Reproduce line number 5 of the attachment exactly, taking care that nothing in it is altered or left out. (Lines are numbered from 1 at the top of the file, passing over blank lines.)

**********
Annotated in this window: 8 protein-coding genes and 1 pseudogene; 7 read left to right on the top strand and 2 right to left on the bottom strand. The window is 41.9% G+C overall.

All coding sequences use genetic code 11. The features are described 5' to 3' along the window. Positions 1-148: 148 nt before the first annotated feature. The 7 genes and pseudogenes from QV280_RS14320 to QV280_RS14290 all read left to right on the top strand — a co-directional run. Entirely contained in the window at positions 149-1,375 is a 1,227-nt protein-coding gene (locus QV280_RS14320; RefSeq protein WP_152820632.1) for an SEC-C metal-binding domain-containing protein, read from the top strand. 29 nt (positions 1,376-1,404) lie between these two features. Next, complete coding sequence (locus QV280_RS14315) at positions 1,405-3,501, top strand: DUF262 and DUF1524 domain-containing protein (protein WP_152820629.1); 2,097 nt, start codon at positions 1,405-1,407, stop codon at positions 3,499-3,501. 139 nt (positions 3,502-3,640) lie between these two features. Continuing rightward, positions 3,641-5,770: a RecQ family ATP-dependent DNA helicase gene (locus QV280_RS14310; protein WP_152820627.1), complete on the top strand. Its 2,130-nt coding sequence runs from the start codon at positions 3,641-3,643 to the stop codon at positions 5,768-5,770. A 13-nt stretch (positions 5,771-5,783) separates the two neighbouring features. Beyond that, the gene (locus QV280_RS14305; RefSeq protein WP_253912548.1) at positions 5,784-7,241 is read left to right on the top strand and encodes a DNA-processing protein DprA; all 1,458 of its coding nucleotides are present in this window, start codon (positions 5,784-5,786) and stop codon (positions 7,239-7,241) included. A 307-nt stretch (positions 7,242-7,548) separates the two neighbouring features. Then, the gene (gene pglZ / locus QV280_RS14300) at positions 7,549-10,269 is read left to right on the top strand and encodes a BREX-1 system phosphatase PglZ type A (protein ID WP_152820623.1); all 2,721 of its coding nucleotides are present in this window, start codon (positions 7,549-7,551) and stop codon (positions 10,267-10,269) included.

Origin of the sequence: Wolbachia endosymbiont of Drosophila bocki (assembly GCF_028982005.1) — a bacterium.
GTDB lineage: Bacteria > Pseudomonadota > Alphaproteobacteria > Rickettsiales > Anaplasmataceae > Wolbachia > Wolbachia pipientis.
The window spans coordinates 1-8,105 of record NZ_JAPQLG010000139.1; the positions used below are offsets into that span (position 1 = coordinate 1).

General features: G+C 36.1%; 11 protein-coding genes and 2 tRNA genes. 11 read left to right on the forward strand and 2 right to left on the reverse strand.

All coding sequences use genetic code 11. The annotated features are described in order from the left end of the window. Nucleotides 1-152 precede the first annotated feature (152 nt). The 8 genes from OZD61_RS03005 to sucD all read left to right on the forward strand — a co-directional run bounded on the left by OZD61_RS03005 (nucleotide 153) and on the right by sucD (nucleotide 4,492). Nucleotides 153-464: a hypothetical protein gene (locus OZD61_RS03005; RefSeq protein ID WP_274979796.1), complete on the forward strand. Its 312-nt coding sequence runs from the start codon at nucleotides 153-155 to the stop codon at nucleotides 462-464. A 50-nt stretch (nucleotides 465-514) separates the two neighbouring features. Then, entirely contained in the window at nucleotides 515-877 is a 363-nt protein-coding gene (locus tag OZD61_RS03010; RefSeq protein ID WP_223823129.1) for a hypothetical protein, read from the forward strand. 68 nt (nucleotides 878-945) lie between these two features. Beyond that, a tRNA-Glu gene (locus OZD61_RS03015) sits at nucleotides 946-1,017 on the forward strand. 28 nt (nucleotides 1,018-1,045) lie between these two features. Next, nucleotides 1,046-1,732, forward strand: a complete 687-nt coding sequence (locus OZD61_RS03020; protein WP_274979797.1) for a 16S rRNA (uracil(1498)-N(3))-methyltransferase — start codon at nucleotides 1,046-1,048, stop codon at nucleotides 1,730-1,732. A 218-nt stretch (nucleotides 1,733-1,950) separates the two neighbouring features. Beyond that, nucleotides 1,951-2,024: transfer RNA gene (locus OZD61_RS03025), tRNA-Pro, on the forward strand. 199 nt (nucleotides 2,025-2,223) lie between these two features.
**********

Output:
The window spans coordinates 1-8,105 of record NZ_JAPQLG010000139.1; the positions used below are offsets into that span (position 1 = coordinate 1).